Among the Romans, it was very common, in some periods more than others, to have a portrait of yourself as a part of, or on the premises of, your tomb. It was an assertion of selfhood and existence and social significance before death; or it allowed a commemorator to assert these things for the dead. From dead babies . . .
to families . . .
to grizzled elders . . .
you can find all ages and types, nor was this exclusively a man’s game.
So you can imagine how interested I was some years ago to discover that Americans have put portraits in or on tombs, too. It’s interesting to think about how much Americans who self-commemorated this way were like the Romans. For this reason I’m starting a series exploring these portraits. I don’t have all the answers, but I can start thinking through the problems here.
At root, when people use their tomb to tell a story about themselves through words, images, style, architecture and choice of location, they’re trying to impress us, and sometimes they play it like a zero-sum game. You can see how this ardent social competition, sometimes waged long before death, might explode into a bonfire of vanity if the gasoline of money is poured on it. Making fun of the awkward missteps of nouveaux riches is an old game, but the vieux riches are just as guilty. Where between these two poles do American funerary portraits fall?
I omit as a class the hugely interesting tombs with photographs glued to the stone or etched in. I’ve discussed landmark examples here, but on the whole since they are usually modest, and because the Romans didn’t have that technology, I’ve decided to leave them out of this series.
A caveat: portraits are meant to be seen and admired. By who, or how many? I can only guess at that sometimes. But whatever the commemorators’ original intentions, many portraits are found within mausolea behind locked doors and dirty glass. Practical difficulties might limit even an intended audience. My photos never rise above the barely adequate, as you’ll see.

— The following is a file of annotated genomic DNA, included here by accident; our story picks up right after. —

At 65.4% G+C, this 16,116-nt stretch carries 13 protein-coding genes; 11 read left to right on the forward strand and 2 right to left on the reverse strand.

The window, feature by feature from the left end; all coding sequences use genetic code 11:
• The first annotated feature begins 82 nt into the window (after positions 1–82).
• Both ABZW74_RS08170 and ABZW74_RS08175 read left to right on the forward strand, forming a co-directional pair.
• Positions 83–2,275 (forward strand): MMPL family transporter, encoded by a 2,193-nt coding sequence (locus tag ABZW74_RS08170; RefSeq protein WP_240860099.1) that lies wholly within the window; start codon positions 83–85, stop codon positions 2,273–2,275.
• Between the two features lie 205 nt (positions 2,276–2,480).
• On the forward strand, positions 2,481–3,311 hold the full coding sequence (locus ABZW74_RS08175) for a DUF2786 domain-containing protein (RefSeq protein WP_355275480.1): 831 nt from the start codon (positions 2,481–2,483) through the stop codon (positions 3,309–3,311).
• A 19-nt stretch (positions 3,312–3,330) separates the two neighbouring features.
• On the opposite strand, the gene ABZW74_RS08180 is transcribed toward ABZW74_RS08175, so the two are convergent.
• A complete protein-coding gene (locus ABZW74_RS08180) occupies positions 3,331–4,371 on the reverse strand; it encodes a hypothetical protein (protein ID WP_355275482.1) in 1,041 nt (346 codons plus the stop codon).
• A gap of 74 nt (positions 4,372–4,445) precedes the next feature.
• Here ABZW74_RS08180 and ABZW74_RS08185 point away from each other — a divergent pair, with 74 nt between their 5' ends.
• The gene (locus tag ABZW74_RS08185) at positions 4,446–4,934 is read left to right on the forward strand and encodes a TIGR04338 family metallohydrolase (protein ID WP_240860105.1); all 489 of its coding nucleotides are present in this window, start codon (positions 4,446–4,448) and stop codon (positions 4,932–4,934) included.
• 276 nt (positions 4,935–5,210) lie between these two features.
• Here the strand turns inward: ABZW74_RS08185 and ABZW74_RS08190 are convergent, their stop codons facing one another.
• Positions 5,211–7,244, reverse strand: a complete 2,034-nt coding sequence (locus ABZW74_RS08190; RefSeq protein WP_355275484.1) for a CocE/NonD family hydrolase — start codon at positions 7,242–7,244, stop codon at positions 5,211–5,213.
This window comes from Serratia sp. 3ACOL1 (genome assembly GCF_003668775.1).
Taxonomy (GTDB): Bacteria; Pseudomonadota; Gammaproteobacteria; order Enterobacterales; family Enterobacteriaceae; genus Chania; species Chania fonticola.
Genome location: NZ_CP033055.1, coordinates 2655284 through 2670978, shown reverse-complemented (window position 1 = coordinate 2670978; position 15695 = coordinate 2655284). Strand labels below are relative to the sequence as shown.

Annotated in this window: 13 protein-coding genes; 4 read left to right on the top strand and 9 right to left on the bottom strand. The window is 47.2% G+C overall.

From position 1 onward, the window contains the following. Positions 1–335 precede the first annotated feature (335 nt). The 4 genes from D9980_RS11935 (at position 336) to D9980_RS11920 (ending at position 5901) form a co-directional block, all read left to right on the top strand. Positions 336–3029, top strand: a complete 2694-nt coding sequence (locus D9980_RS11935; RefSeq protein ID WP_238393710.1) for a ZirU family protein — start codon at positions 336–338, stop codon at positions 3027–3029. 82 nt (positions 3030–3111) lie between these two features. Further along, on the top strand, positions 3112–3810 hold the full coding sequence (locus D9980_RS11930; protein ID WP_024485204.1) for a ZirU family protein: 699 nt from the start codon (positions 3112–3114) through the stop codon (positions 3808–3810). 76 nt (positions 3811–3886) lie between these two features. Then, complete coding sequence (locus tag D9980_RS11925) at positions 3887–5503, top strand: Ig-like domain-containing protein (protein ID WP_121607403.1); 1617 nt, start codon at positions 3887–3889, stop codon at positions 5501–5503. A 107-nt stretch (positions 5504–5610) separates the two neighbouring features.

The Rouss portraits, Mt. Hebron Cemetery, Winchester, VA.
Charles Baltzell Rouss was a businessman who did very well after transplanting himself to New York City. He built the complex at 555 Broadway St., which still exists. He comemorated this sucess and its location by adopting the middle name Broadway. In any event, when he died in 1902 he joined his wife Maggie (d. 1899) in a fine, large mausoleum in the Mt. Hebron Cemetery in Winchester, Virginia. Inside the mausoleum are sculpted portraits of Charles and Maggie, and, one presumes, on the basis of their smaller scale, their two sons, Peter (d. 1932) and Charles (d. 1891).
A first question is: are the portraits attempting to be lifelike, capturing the “warts and all” of their subjects? The portrait of Rouss, when compared to his picture, seems lifelike in his bulbous nose and the tuft of hair over his forehead disguising baldness. No image of Maggie is available on the web, but the portrait has a long, bent, sharp nose and she, like Charles, shows age in her thin face that has lost its youthful fat. At the very least we can say that the sculptor did not suppress all signs of age and infelicities of physiognomy into some idealized youthful perfection. How much might have been “airbrushed” away I cannot tell from the available photograph.
Both mid-torso-length busts are covered in rich, heavy, garb. The clothing is elaborate and meant to add visual interest with a play of light and shadow in the drapery and folds of the cloth. His coat has a softness in texture, and this softness is carried over into the the way his vest ruffles and the cloth pulls around the buttons. A tall stiff (detachable) collar hides any floppy wattles under Rouss’s chin and effectively places his head on a pedestal. Maggie has a complicated neck thing (let’s call it a scarf) that cascades down to the plinth. Under this scarf is a stiff cloak with multiple layers of horizontally ribbed or striped cloth that fall in drapes crimped like a pumpkin or giant oyster shell. He, at least, and I think she, too, have the corpulence of the well fed leisure class.
The faces have been molded so as to crisply articulate the features. On him, one can easily see the jowls and slackening of the cheeks. A mustache hides any folds between nose and lips. The expression is one of disengaged interest, by which I mean he seems to be looking intently at something, but he expresses no emotion. Gravitas and dignity are the name of the game here. The riffling tuft of hair on top not only hides his bald spot but also allows for a continuation of the artist’s signature play of light and shadow to give an interesting texture. I call this riffle “The Buchanan,” after its most prominent bearer.